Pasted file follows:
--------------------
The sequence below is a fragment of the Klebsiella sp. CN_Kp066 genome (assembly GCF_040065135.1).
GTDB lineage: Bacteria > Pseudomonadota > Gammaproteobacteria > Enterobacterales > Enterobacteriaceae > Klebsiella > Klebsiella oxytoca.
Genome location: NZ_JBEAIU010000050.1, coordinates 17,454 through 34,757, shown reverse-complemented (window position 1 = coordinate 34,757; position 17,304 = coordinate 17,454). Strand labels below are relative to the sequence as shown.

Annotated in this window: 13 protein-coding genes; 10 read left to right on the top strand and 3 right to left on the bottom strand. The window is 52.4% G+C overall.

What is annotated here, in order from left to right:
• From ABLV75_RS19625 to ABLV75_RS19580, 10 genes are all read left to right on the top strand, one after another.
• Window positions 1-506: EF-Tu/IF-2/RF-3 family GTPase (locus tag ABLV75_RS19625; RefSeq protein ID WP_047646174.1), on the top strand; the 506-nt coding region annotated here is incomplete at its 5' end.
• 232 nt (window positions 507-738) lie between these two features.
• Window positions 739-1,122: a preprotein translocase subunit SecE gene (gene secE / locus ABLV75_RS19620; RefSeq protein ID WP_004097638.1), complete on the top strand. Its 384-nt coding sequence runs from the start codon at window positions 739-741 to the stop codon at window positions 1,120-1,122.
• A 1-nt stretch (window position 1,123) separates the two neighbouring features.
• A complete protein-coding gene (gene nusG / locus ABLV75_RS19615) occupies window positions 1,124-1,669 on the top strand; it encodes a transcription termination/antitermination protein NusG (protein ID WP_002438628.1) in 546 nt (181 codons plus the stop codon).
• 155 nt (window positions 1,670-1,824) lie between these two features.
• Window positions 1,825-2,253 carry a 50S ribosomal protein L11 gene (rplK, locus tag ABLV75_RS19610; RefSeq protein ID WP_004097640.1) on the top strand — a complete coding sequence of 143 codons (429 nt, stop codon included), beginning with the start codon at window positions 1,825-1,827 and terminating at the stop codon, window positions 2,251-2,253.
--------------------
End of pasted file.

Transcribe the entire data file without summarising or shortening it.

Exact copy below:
The sequence below is a fragment of the Klebsiella sp. CN_Kp066 genome (assembly GCF_040065135.1).
GTDB lineage: Bacteria > Pseudomonadota > Gammaproteobacteria > Enterobacterales > Enterobacteriaceae > Klebsiella > Klebsiella oxytoca.
Genome location: NZ_JBEAIU010000050.1, coordinates 17,454 through 34,757, shown reverse-complemented (window position 1 = coordinate 34,757; position 17,304 = coordinate 17,454). Strand labels below are relative to the sequence as shown.

Annotated in this window: 13 protein-coding genes; 10 read left to right on the top strand and 3 right to left on the bottom strand. The window is 52.4% G+C overall.

What is annotated here, in order from left to right:
• From ABLV75_RS19625 to ABLV75_RS19580, 10 genes are all read left to right on the top strand, one after another.
• Window positions 1-506: EF-Tu/IF-2/RF-3 family GTPase (locus tag ABLV75_RS19625; RefSeq protein ID WP_047646174.1), on the top strand; the 506-nt coding region annotated here is incomplete at its 5' end.
• 232 nt (window positions 507-738) lie between these two features.
• Window positions 739-1,122: a preprotein translocase subunit SecE gene (gene secE / locus ABLV75_RS19620; RefSeq protein ID WP_004097638.1), complete on the top strand. Its 384-nt coding sequence runs from the start codon at window positions 739-741 to the stop codon at window positions 1,120-1,122.
• A 1-nt stretch (window position 1,123) separates the two neighbouring features.
• A complete protein-coding gene (gene nusG / locus ABLV75_RS19615) occupies window positions 1,124-1,669 on the top strand; it encodes a transcription termination/antitermination protein NusG (protein ID WP_002438628.1) in 546 nt (181 codons plus the stop codon).
• 155 nt (window positions 1,670-1,824) lie between these two features.
• Window positions 1,825-2,253 carry a 50S ribosomal protein L11 gene (rplK, locus tag ABLV75_RS19610; RefSeq protein ID WP_004097640.1) on the top strand — a complete coding sequence of 143 codons (429 nt, stop codon included), beginning with the start codon at window positions 1,825-1,827 and terminating at the stop codon, window positions 2,251-2,253.